A few months ago a dear friend went through a harrowing experience when her frying pan caught fire. The hob hadn’t quite turned off and a slither of the pan had been warming up whilst she slept.
Fortunately although left with a charred kitchen and blackened apartment nothing more serious happened. Over the past few days the same situation has come up again. A droplet of water in a pan of oil caused a nearby bottle of oil to catch fire and a torch-like flame was the surprise they found when returning but moments later into the room.
Again thankfully the outcome was optimum but it could easily have been so much worse. Reacting correctly is the key and that’s why I thought it pertinent to write about it this week. Above all, keep calm. Turn off the heat if you can or cut the kitchen electricity fuse if possible as grease fires need heat to stay lit.
If you have time, it is preferable to wear gloves. The easiest way to put out a grease fire is to cover it with a lid or another larger pan. With the lid on (and no heat), the fire will consume all the oxygen and will extinguish itself. Do not use glass lids, as they can break from the extreme heat of the open flame. You can also throw in lots of baking soda and or table salt as this cuts off the oxygen supply.
Do not substitute the salt of baking powder for alternatives such as flour as it doesn’t react in the same way. Under NO CIRCUMSTANCES throw water on a grease fire. Although instinctively we think water puts out a fire it is the number one mistake when it comes to a fat fire.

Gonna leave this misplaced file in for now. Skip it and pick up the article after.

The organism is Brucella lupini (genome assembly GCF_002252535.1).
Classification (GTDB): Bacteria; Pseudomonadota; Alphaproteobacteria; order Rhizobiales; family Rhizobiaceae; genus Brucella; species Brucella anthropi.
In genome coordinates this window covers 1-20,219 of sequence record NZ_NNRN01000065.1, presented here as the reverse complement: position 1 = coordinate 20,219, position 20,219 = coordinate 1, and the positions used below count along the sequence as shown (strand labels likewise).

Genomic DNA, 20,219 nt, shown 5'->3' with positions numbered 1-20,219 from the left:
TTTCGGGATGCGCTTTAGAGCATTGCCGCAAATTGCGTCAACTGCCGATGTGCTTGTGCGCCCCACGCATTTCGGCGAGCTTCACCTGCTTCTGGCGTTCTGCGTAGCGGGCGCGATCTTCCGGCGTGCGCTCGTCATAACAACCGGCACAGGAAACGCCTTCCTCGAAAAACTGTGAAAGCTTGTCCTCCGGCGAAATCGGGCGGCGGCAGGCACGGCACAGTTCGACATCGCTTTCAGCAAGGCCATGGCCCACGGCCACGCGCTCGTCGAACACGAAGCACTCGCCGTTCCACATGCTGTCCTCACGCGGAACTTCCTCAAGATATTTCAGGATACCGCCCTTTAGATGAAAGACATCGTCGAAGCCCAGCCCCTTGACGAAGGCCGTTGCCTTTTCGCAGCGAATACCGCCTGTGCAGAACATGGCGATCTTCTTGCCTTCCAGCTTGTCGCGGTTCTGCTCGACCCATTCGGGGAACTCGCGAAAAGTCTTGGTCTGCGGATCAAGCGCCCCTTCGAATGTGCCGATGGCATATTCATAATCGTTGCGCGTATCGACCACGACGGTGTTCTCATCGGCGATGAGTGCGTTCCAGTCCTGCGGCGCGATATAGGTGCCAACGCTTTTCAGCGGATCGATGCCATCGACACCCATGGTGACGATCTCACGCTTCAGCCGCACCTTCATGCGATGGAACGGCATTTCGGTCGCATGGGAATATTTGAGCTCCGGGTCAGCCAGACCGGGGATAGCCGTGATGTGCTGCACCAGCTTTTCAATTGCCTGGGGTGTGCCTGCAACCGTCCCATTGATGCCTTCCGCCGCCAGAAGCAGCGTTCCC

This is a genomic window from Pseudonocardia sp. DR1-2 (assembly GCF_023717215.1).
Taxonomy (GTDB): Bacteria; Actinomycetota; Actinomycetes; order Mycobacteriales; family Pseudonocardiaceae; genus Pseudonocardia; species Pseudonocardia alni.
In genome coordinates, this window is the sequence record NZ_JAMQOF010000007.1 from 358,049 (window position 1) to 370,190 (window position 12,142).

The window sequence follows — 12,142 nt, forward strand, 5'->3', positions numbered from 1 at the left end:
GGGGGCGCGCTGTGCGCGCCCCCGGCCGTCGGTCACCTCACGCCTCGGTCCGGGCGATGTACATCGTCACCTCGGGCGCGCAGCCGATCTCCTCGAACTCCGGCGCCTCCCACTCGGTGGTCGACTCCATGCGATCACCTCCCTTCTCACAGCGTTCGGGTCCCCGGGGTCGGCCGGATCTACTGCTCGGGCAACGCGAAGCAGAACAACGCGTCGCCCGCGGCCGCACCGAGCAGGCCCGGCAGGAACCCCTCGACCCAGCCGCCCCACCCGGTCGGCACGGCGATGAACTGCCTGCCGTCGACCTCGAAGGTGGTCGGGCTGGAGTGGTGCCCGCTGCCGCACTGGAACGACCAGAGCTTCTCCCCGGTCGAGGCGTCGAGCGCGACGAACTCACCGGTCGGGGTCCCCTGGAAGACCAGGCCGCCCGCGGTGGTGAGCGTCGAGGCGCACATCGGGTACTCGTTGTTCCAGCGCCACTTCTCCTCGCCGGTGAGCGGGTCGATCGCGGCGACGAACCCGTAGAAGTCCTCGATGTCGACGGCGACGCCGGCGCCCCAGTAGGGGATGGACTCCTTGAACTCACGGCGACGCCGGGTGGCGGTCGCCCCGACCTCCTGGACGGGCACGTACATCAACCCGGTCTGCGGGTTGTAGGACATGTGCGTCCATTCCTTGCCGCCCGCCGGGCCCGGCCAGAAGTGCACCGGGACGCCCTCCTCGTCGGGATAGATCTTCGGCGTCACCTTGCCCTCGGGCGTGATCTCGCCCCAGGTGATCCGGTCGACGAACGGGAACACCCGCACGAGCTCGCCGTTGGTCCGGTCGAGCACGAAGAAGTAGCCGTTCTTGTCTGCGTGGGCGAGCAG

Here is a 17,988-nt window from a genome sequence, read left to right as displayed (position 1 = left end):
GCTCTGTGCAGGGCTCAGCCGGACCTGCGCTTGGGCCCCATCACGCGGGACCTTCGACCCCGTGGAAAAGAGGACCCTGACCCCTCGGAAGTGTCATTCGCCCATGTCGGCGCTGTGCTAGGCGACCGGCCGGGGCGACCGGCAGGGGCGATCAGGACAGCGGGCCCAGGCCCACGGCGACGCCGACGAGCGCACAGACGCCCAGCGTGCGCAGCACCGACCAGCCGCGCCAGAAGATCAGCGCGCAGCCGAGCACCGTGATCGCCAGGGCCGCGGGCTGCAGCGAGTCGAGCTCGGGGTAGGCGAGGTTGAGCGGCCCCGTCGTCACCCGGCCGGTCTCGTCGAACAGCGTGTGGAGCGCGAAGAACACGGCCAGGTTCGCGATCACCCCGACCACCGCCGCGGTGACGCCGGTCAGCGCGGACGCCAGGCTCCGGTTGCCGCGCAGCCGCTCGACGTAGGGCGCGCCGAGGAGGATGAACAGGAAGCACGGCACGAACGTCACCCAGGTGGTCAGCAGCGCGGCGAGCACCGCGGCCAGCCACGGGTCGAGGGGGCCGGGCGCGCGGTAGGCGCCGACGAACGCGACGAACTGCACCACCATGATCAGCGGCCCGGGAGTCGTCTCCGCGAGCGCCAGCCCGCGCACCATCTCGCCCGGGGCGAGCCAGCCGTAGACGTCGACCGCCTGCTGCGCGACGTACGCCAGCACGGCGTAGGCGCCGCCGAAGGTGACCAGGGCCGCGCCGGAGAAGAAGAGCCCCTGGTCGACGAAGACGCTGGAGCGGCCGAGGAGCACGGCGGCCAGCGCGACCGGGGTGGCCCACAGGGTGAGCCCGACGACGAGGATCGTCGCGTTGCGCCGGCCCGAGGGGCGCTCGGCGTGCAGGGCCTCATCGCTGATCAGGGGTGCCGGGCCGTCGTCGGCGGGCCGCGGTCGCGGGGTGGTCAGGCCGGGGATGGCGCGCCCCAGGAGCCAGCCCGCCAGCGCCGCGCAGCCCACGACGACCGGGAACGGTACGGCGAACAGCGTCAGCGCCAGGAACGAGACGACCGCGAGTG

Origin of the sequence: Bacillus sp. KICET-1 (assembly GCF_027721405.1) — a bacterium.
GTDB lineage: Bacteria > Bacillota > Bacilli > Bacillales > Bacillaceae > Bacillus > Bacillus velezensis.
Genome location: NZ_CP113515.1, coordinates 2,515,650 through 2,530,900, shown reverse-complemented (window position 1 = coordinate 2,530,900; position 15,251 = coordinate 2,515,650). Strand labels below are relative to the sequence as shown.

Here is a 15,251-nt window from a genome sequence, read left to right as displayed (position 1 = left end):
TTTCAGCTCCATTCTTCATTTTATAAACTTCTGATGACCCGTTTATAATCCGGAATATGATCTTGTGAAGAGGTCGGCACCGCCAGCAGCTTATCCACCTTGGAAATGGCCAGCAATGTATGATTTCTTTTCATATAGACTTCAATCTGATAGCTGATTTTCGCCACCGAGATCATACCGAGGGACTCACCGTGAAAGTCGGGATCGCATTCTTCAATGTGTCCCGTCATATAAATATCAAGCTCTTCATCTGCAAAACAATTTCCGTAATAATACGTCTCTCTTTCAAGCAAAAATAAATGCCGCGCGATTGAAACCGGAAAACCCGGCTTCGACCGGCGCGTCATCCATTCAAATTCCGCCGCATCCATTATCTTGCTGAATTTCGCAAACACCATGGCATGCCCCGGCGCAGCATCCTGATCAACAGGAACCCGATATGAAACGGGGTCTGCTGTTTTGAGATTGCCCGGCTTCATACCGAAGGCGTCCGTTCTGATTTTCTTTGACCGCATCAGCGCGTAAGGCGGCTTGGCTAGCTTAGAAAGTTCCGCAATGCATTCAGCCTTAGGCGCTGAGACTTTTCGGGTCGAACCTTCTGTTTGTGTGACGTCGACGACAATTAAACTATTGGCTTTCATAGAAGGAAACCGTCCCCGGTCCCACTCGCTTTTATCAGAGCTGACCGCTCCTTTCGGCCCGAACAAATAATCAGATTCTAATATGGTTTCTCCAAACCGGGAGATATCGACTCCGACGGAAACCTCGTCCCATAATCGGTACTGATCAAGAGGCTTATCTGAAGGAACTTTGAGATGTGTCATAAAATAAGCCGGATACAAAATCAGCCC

Water is heavier than oil and it will sink to the bottom of the pot, overheat and evaporate quickly spreading the fire in all directions. Another common mistake people make is trying to move the pot with the fire to another location, like outside, where the fire is likely to do less damage. It’s a mistake.
Charging the pot with hot oil may cause it to spill and burn you or any other flammable item it comes in contact with. This is important so again; don’t try to move the pot. All the above is only effective for small fires and if in doubt telephone the fire brigade on 112 (or locally in Marbella 080).
Also important to remember is that smoke inhalation can cause permanent damage or worse and your life is worth more than even your most treasured items in the house so please don’t hesitate to evacuate your home. Please also remember that the professionals are always there to help, don’t be afraid to ask–whether it be about a fire or anything else; it’s OK to ask for support.
Thank you for reading this column, “From the frying pan to the fire”. For more, visit the Euro Weekly News website.